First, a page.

Crucial victory over Scotland seals Ireland’s return to the big time

Progress secured by third-place finish ensures qualification for next year’s World Cup in England

Ireland's Katie Corrigan celebrates with Aoibheann Reilly and Neve Jones after scoring her side's first try against Scotland at Kingspan Stadium. Photograph: Ben Brady/Inpho

The pain of Parma when denied qualification for the last World Cup by a converted Scottish try in the game’s last play will never be entirely erased but Ireland banished a few demons at the Kingspan Stadium last Saturday.

This win to fulfil their pre-tournament target of a third-place finish, and with that qualification for next year’s World Cup in England, was confirmation of the progress made in every single department of their game in this campaign.

To rebound as they did from last week’s chastening defeat in Twickenham and, equally, a hugely frustrating first half riddled with handling errors at the end of which they trailed 5-0, told us much about this team’s collective character and resilience.

Suddenly the passes started sticking and Brittany Hogan laid on a superb finish by Ireland’s find of the championship, 18-year-old Katie Corrigan within a minute of the resumption.


Then, even when falling 12-5 behind after a well-worked and well-taken try by the outstanding Scottish centre Lisa Thomson, Ireland’s inner belief never wavered.

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All their big players had big games, notably Linda Djougang, Sam Monaghan, Aoife Wafer, Hogan, Aoibheann Reilly and Beibhinn Parsons. Helped by the impact of Clíodhna Moloney and Niamh O’Dowd, there was an inevitability about the former’s try on her day of redemption, as well as the winning penalty by Dannah O’Brien.

The Scots will surely rue not opting for a penalty just outside the 22 when instead kicking for the corner in the 76th minute, given a draw would have secured them third place and all the rewards that went with that.

Be that as it may, Ireland saw out the win with one strong defensive set before Monaghan’s pressure and O’Dowd’s snaffling of the loose ball secured the game’s final lineout.

There’s no doubt that the fixtures fell nicely for this Irish team, in that they had their other three rivals in the ‘best of the rest’ tournament within a tournament all at home, and it was encouraging that the 7,000-plus crowd established a third successive attendance record.

The Ireland players celebrate qualifying for the 2025 Women’s Rugby World Cup. Photograph: Ben Brady

Results elsewhere also went their way, right up to Wales beating Italy in Saturday’s earlier game with a late converted try to make this game a straight shoot-out.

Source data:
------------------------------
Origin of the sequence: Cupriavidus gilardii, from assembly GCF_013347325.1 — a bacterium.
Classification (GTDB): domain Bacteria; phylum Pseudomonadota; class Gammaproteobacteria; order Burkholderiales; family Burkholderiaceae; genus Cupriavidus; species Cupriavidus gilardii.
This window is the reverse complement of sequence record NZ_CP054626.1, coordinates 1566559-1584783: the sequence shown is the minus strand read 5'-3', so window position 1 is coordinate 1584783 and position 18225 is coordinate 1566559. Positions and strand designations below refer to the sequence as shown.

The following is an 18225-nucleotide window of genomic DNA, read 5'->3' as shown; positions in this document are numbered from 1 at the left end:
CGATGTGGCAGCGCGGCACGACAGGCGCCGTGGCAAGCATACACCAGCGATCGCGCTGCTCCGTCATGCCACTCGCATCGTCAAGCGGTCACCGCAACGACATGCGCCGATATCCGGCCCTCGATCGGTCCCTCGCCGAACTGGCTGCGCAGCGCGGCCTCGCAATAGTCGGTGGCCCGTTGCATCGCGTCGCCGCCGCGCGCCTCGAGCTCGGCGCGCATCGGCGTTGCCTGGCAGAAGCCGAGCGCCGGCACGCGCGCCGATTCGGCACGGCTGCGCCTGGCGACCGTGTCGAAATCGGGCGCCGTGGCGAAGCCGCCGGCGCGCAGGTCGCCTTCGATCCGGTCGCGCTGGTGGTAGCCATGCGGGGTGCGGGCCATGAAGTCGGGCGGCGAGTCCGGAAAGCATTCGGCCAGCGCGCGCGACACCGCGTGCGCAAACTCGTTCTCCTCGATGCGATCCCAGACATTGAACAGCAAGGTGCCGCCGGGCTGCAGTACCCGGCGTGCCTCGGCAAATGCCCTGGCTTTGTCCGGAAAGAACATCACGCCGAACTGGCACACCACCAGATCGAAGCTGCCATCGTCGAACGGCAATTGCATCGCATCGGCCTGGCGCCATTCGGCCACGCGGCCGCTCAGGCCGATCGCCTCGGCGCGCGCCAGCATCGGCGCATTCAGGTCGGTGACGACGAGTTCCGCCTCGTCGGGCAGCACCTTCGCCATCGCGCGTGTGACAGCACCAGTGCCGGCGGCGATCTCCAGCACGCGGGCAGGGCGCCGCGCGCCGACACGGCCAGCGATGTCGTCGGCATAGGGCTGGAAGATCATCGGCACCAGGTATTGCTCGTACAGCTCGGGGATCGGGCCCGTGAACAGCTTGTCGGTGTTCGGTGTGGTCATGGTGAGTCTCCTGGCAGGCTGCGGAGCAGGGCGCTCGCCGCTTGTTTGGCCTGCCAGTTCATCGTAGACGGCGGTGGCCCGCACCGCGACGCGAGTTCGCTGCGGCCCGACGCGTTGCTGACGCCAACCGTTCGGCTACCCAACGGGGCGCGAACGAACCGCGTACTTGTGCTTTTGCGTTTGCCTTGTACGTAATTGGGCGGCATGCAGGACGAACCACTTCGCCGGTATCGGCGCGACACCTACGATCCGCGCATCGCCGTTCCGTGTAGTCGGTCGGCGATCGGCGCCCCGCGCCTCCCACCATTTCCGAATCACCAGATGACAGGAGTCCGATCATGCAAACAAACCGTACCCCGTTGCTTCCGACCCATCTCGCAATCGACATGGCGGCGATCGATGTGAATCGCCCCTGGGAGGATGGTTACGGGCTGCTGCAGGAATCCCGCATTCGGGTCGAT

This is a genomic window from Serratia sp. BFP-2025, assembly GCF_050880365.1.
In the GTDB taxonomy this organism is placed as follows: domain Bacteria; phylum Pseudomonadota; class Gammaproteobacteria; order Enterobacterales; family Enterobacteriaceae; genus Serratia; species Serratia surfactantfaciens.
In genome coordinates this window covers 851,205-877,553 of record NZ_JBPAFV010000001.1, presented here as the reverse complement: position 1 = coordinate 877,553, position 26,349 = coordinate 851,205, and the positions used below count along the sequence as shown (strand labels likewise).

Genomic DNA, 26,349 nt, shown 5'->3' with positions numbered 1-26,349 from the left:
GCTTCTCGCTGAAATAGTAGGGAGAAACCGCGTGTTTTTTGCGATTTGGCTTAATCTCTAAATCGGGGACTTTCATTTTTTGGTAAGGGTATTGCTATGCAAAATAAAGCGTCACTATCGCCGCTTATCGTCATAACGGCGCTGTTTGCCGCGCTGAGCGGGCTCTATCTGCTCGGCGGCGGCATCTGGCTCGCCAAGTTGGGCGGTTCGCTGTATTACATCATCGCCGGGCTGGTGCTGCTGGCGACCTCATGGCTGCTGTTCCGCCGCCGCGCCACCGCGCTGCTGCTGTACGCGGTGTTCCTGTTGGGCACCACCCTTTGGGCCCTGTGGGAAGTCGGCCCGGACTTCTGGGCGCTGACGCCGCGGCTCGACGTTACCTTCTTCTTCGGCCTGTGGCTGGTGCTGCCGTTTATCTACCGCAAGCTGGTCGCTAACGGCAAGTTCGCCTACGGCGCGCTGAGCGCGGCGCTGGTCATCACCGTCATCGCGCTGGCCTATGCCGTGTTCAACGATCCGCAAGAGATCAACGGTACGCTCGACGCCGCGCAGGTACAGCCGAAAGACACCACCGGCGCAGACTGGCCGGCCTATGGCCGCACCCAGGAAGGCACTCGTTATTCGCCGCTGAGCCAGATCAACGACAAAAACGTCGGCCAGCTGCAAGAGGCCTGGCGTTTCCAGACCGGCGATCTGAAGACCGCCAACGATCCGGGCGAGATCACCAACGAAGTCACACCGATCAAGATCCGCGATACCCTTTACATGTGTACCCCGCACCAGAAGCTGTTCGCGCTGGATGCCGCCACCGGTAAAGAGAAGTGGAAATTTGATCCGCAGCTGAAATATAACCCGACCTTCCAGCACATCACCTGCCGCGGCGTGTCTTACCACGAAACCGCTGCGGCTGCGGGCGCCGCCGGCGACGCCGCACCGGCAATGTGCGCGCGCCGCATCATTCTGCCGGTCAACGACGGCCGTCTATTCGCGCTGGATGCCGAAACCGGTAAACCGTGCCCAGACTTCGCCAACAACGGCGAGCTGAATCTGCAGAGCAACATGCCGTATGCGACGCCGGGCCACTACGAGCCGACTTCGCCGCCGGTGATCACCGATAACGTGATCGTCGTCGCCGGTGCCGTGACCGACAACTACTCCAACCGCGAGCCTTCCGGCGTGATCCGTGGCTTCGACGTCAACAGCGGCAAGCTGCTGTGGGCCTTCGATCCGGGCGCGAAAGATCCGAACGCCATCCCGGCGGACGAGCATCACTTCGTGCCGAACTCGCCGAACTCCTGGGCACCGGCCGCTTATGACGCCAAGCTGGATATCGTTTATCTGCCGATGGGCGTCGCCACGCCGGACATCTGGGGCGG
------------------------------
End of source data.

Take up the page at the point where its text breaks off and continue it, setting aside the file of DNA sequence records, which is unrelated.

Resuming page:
But having had 62 per cent territory and 54 per cent possession, as well as making more line breaks, more carries and forcing more missed tackles, it was hard to dispute that Ireland were deserving winners.

The prize had barely come within sight than the debate around whether also securing a place in the WXV1 as opposed to the second tier next September might be a double-edged sword.

There is the example of Wales last year, when they were beaten 42-22 by Canada, 70-7 by New Zealand and 25-14 by Australia, but one only improves by playing the best and, while he didn’t have much option but to embrace the prospect, Scott Bemand happily welcomed the more rarefied air of WXV1 Ireland will be occupying in September/October

“It’s a good debate,” he agreed. “We’ve always said that we want to learn faster than anyone else so this is a great opportunity to pitch ourselves against New Zealand, Canada and Australia, if that’s how it rolls out as last year.

“But it’s a great opportunity for us and we’ll try to learn as fast as we possibly can and take as many moments from it, to propel us to a World Cup. A lot of these opponents we wouldn’t have played recently so it gives us an opportunity to pitch ourselves against people that we could meet in England 2025.”

There’s little doubt as to who are the odds-on favourites to win that tournament on home soil as later on Saturday in the “best of the best” Super Saturday finale, the runaway serial champions England completed a third Grand Slam in a row by beating France in another fantastic contest between the pair at a packed Stade Chaban Delmas.

This was also England’s fifth title in a row as well as their 29th successive win in the Women’s Six Nations, which must make it the least competitive international sport in the world.

Meanwhile, it has to be said that the margins between the other four are very thin. After all, Ireland have beaten Scotland, who have beaten Wales, who have beaten Italy, who have beaten Ireland.

Ultimately, Ireland were indebted to that fourth try against Wales but they did score the most tries of that quartet and this fine achievement was a huge stepping stone toward better times ahead.

Gerry Thornley

Gerry Thornley

Gerry Thornley is Rugby Correspondent of The Irish Times